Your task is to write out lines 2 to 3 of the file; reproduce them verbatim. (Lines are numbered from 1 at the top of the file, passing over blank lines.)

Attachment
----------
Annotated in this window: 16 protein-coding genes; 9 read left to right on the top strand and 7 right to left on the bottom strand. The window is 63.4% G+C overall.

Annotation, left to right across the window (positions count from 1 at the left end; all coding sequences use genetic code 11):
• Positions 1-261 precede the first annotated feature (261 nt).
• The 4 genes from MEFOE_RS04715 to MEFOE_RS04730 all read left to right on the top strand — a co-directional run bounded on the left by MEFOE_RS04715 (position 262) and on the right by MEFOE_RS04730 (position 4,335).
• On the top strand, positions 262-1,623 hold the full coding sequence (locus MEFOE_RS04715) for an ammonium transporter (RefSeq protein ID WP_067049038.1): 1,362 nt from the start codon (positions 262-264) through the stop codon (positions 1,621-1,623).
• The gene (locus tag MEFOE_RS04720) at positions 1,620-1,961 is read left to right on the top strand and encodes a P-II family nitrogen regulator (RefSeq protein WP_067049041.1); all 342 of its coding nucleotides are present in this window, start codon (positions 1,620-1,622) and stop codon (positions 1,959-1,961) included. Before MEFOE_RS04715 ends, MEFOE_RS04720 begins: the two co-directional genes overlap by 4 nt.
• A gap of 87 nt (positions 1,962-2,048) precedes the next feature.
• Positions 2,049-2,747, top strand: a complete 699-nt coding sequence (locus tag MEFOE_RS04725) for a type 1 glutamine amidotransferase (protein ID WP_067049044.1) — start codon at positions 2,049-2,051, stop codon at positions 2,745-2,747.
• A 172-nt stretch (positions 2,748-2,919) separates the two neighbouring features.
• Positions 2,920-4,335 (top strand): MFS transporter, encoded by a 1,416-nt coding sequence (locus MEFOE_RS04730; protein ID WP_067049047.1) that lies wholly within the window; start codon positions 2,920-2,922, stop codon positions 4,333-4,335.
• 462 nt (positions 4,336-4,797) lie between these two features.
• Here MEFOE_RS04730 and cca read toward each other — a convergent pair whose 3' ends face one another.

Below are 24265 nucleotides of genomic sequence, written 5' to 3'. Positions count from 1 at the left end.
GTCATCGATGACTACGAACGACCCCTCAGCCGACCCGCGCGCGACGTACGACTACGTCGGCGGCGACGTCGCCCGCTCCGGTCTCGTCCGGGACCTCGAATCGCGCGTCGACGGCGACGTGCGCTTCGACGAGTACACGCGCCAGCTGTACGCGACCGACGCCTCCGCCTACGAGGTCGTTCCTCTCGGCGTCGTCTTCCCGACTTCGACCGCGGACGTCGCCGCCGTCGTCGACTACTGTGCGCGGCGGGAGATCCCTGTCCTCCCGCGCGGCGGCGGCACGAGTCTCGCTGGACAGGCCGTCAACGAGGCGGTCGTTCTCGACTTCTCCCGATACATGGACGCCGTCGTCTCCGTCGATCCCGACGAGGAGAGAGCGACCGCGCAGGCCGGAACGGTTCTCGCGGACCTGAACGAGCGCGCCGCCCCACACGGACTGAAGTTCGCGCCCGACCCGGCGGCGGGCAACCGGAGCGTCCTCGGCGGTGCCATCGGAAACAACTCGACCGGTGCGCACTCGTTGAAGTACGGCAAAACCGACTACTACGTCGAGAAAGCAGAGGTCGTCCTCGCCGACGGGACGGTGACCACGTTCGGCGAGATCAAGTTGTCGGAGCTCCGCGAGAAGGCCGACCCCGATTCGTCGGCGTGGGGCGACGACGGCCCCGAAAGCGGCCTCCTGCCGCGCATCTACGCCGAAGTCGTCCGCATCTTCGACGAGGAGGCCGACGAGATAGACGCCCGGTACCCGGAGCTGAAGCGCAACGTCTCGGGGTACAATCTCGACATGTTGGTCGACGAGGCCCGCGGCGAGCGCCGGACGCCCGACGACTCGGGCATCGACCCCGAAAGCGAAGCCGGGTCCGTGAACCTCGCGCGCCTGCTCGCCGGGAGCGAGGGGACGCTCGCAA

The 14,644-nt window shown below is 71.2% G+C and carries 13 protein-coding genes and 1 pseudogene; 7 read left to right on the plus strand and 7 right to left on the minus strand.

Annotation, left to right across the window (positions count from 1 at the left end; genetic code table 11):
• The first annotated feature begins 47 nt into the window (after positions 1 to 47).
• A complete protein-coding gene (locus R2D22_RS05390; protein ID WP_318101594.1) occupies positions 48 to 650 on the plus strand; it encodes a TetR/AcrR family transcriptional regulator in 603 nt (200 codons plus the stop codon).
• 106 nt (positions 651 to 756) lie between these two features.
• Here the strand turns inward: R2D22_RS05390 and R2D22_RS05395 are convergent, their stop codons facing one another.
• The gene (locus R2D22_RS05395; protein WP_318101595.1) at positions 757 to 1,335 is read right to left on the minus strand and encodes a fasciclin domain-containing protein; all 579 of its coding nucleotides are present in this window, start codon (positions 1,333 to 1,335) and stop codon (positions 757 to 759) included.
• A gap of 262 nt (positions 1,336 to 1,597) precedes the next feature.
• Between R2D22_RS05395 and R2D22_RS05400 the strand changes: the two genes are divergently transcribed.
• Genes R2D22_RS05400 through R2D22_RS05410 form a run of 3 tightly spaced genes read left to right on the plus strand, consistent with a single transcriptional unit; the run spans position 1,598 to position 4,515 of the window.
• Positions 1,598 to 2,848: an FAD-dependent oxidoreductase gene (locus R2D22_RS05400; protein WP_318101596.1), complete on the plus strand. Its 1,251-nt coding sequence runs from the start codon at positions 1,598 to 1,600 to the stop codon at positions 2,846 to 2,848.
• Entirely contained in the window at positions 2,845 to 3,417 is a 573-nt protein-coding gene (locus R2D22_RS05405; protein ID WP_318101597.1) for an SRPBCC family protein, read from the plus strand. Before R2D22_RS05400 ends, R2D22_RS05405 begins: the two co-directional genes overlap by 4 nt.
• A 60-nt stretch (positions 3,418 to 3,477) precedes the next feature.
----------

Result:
Annotation, left to right across the window (positions count from 1 at the left end; all coding sequences use genetic code 11):
• Positions 1-261 precede the first annotated feature (261 nt).